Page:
Tumor samples were collected from primary tumors from patients with histologically confirmed inoperable stage IIIB and IV NSCLC, who were included in the experimental arm of a HORG randomized trial carried out from April 1999 to September 2002 [5] (no trial registration required before 2005). Eligibility criteria have been previously reported. The study was approved by the Ethics Committees of the participating hospitals, and all patients gave their signed informed consent prior to study entry. Patients received first-line gemcitabine (Gemzar®; Eli Lilly, Indianapolis, IN, USA) 1000 mg/m2 on days 1 and 8 and docetaxel (Taxotere®; Sanofi-Aventis, Collegeville, NJ, USA) 100 mg/m2 on day 8, with human granulocyte colony-stimulating factor support every 3 weeks, as previously described. Patient evaluation was performed at baseline and after every three cycles of chemotherapy[5].

Study design

The present study was a retrospective analysis of the prognostic value of BRCA1, RRM1 and RRM2 mRNA expression in NSCLC patients treated with first-line gemcitabine plus docetaxel. All available tumor biopsies of the primary tumor with more than 100 cells per section were included in the analysis. All efficacy results were assessed for all enrolled patients on an intent-to-treat basis.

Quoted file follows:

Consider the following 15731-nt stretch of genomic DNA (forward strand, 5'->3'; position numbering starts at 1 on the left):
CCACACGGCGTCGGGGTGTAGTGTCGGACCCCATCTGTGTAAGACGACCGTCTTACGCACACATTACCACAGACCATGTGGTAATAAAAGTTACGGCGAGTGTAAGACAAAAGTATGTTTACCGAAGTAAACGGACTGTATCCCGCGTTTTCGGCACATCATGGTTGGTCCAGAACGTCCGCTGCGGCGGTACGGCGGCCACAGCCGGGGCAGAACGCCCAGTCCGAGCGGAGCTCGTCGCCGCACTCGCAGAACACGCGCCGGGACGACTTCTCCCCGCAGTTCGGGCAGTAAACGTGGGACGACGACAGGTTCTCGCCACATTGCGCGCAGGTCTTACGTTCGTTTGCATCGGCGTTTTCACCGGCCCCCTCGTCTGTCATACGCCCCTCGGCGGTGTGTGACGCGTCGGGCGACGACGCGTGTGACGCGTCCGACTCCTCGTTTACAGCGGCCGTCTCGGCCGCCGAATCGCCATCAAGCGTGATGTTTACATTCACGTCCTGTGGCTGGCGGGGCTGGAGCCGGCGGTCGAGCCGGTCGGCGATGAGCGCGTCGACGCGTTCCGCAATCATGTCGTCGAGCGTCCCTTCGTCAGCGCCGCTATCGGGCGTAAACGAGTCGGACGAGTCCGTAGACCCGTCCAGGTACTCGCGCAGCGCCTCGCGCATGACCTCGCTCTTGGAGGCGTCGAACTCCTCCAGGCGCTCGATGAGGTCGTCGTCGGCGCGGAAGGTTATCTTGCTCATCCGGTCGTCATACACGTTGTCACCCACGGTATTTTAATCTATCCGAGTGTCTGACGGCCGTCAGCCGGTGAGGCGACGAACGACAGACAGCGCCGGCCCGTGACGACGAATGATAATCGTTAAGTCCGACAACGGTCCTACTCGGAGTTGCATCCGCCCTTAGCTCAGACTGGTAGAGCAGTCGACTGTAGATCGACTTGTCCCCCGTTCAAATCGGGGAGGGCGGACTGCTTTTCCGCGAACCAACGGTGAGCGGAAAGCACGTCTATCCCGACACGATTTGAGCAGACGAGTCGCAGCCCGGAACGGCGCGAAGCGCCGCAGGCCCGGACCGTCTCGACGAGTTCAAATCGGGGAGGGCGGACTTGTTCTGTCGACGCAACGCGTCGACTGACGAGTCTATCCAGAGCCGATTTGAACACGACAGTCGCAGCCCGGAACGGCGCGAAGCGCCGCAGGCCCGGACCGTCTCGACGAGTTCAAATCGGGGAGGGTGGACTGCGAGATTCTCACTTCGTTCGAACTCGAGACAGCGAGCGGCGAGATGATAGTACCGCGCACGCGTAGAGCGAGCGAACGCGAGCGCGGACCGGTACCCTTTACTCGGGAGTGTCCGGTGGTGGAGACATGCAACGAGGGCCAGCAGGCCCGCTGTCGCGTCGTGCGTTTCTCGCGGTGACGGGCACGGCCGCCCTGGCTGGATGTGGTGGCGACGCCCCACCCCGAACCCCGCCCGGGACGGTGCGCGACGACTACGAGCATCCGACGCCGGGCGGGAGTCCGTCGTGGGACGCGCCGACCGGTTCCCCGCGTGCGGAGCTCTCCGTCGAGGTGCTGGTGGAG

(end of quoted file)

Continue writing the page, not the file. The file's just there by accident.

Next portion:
Gene expression analysis

All paraffin-embedded tumors were reviewed by two independent pathologists to define the most appropriate tumor area for microdissection to ensure a minimum of 90% of tumor cells. Malignant cells were procured using an Eppendorf piezoelectric microdissector (Eppendorf, Hamburg, Germany). RNA was purified by trizol LS method (Invitrogen, Carlsbad, CA, USA) followed by isopropanol precipitation and DNase treatment (Ambion, Austin, TX, USA). cDNA synthesis was performed using SuperScript III reverse transcriptase (Invitrogen, Carlsbad, CA, USA). Relative quantification of gene expression was performed using the ABI Prism 7900HT Sequence Detection System (Applied Biosystems, Foster City, CA, USA). (For further details on the gene expression analysis, see Text S1).